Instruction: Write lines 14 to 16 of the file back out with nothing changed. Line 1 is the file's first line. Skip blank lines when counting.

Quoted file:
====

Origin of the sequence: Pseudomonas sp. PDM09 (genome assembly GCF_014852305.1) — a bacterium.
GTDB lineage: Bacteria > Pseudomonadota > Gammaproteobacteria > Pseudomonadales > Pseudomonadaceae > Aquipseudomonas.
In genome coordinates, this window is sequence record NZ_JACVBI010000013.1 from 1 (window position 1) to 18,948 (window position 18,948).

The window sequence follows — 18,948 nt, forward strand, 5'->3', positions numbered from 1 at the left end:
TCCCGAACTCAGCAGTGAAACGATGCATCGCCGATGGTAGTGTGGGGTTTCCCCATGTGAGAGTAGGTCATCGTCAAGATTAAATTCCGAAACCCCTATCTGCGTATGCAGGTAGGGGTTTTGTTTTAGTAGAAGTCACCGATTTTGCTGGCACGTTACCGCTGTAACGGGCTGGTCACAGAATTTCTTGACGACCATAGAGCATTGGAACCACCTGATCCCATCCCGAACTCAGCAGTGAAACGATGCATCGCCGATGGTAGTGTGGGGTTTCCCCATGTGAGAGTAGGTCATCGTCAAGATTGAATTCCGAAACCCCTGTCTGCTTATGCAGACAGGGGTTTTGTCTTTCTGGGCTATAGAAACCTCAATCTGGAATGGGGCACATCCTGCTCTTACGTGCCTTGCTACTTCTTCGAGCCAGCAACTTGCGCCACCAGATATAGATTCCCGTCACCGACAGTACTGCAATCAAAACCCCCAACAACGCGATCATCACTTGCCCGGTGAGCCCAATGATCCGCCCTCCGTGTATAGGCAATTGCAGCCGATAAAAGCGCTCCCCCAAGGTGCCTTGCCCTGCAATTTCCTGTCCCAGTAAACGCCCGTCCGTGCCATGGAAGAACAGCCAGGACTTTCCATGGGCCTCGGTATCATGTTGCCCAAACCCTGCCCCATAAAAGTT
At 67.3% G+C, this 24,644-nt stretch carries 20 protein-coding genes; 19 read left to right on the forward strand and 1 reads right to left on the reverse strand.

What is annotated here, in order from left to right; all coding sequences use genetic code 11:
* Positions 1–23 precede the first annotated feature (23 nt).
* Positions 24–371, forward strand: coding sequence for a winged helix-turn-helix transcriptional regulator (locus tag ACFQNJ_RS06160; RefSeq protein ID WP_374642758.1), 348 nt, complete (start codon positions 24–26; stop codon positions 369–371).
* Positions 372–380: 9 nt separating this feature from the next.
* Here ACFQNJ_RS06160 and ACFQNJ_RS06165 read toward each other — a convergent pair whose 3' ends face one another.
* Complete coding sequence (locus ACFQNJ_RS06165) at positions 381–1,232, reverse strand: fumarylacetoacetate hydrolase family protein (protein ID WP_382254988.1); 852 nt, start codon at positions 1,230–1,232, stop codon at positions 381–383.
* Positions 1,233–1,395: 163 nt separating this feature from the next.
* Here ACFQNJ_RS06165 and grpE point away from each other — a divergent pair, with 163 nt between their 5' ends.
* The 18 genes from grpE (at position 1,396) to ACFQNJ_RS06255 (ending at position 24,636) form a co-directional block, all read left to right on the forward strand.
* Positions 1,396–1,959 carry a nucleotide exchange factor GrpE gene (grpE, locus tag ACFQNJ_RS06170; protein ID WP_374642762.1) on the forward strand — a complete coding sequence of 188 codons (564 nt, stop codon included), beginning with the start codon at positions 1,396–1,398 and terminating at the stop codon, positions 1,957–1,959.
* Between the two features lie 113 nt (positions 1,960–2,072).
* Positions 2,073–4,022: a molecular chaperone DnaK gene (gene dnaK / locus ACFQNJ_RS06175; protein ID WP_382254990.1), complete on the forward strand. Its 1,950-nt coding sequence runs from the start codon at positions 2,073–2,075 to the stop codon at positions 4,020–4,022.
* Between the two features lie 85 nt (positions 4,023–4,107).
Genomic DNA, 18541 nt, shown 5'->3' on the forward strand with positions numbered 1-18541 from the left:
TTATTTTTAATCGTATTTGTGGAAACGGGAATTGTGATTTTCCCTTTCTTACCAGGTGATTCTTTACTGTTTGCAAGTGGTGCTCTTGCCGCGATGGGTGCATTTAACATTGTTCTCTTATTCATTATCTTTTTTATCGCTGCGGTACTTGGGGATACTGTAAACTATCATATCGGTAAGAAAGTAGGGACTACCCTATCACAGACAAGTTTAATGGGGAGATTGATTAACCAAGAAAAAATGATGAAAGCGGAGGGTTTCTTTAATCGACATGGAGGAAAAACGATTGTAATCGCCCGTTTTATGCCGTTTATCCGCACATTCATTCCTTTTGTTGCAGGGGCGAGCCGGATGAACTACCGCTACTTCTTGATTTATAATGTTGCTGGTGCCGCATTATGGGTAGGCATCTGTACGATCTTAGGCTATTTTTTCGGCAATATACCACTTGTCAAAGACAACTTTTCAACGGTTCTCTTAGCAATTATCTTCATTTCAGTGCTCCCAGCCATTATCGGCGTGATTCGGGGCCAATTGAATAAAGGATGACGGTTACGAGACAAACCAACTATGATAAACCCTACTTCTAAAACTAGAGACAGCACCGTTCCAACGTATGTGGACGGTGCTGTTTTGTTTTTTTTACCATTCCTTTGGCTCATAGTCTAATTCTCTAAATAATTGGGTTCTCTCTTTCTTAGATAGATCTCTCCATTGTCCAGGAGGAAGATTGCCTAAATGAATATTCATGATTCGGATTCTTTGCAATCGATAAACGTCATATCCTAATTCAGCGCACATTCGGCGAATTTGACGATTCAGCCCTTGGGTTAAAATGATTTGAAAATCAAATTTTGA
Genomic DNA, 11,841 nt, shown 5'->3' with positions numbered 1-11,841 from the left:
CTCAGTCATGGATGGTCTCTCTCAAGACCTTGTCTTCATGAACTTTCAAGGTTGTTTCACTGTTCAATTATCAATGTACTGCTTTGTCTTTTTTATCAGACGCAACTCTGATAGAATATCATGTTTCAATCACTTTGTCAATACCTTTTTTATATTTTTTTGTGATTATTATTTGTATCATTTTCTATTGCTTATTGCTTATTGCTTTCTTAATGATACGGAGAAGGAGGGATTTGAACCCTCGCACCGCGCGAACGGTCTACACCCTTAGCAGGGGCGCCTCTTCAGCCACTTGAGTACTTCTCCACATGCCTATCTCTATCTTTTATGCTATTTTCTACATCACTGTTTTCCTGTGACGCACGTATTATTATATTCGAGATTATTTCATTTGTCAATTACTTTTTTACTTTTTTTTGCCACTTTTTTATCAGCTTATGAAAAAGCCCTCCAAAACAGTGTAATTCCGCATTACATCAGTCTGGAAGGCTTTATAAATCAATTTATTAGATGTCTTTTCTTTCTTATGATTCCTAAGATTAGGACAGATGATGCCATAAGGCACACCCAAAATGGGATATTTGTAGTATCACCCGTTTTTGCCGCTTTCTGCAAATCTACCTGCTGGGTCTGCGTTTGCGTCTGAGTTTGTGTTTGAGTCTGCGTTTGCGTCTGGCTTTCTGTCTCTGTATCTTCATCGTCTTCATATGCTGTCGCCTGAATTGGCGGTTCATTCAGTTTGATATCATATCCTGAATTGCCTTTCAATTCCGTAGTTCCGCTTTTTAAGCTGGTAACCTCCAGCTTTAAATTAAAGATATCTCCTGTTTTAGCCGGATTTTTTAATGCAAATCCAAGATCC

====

* Here ACFQNJ_RS06165 and grpE point away from each other — a divergent pair, with 163 nt between their 5' ends.
* The 18 genes from grpE (at position 1,396) to ACFQNJ_RS06255 (ending at position 24,636) form a co-directional block, all read left to right on the forward strand.
* Positions 1,396–1,959 carry a nucleotide exchange factor GrpE gene (grpE, locus tag ACFQNJ_RS06170; protein ID WP_374642762.1) on the forward strand — a complete coding sequence of 188 codons (564 nt, stop codon included), beginning with the start codon at positions 1,396–1,398 and terminating at the stop codon, positions 1,957–1,959.